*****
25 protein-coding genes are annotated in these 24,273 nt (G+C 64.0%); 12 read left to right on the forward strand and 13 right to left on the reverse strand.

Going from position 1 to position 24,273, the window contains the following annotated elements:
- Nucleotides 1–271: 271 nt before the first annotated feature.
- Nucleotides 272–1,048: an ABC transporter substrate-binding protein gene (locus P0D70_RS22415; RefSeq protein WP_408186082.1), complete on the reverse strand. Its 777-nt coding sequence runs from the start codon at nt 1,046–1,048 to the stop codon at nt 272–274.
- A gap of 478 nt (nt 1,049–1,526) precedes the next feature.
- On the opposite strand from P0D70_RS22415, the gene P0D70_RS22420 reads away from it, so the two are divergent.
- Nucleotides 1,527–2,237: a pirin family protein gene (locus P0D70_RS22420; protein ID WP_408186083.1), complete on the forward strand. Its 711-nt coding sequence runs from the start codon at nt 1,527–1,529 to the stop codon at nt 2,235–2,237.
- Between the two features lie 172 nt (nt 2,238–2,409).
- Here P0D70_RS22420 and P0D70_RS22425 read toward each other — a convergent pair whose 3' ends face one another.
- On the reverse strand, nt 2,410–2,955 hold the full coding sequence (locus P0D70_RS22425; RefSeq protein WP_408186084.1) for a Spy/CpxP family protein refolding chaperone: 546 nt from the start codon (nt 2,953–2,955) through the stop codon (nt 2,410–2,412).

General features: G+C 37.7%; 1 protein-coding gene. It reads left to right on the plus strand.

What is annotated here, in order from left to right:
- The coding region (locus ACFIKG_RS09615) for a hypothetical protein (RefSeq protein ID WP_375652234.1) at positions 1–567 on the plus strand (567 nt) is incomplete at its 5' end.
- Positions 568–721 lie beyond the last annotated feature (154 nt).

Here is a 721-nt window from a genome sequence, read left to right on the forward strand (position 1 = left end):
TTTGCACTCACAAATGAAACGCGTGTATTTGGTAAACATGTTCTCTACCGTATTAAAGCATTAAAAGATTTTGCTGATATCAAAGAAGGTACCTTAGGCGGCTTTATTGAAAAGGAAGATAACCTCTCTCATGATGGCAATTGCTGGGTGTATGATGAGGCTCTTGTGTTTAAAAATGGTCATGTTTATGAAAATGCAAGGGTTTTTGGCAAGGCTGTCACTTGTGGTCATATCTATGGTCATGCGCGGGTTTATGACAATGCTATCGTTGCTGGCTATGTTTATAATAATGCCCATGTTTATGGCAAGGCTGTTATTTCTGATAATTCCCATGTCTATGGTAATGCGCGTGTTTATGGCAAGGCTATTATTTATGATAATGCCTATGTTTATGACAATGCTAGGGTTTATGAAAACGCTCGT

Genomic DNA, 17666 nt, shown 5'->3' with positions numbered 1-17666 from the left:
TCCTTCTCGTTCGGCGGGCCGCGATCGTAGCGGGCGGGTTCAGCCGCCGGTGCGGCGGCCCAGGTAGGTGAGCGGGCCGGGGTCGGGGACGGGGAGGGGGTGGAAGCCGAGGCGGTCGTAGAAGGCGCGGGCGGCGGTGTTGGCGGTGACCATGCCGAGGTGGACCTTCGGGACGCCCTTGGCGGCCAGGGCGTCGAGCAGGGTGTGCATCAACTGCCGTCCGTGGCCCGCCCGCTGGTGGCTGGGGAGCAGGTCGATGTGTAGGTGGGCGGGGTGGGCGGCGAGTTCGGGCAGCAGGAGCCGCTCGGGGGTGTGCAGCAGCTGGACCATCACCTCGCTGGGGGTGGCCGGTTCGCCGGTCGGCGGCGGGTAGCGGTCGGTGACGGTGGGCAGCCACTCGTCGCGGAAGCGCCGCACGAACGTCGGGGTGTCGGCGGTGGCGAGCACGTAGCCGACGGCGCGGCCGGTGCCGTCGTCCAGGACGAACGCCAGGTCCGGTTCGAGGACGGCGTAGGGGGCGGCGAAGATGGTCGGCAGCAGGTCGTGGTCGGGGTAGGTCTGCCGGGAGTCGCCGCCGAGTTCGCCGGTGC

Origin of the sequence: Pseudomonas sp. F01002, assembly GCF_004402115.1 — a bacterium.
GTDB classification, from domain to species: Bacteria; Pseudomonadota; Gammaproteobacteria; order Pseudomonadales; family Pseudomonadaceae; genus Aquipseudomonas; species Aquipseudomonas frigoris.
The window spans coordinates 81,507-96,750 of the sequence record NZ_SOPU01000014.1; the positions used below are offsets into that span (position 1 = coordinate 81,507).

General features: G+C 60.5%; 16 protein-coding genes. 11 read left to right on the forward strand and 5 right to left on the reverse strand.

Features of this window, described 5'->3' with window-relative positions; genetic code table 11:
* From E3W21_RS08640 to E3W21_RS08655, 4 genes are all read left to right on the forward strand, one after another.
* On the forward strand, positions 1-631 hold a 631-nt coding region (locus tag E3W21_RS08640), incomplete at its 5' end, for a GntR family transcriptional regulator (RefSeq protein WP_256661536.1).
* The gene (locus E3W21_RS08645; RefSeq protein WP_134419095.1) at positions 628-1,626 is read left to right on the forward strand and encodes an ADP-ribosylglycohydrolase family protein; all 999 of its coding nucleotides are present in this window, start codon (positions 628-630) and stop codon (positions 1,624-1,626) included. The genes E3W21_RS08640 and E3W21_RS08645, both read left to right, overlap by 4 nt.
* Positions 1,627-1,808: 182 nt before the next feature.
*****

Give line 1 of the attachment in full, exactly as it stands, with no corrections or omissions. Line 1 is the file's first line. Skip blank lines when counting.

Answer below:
25 protein-coding genes are annotated in these 24,273 nt (G+C 64.0%); 12 read left to right on the forward strand and 13 right to left on the reverse strand.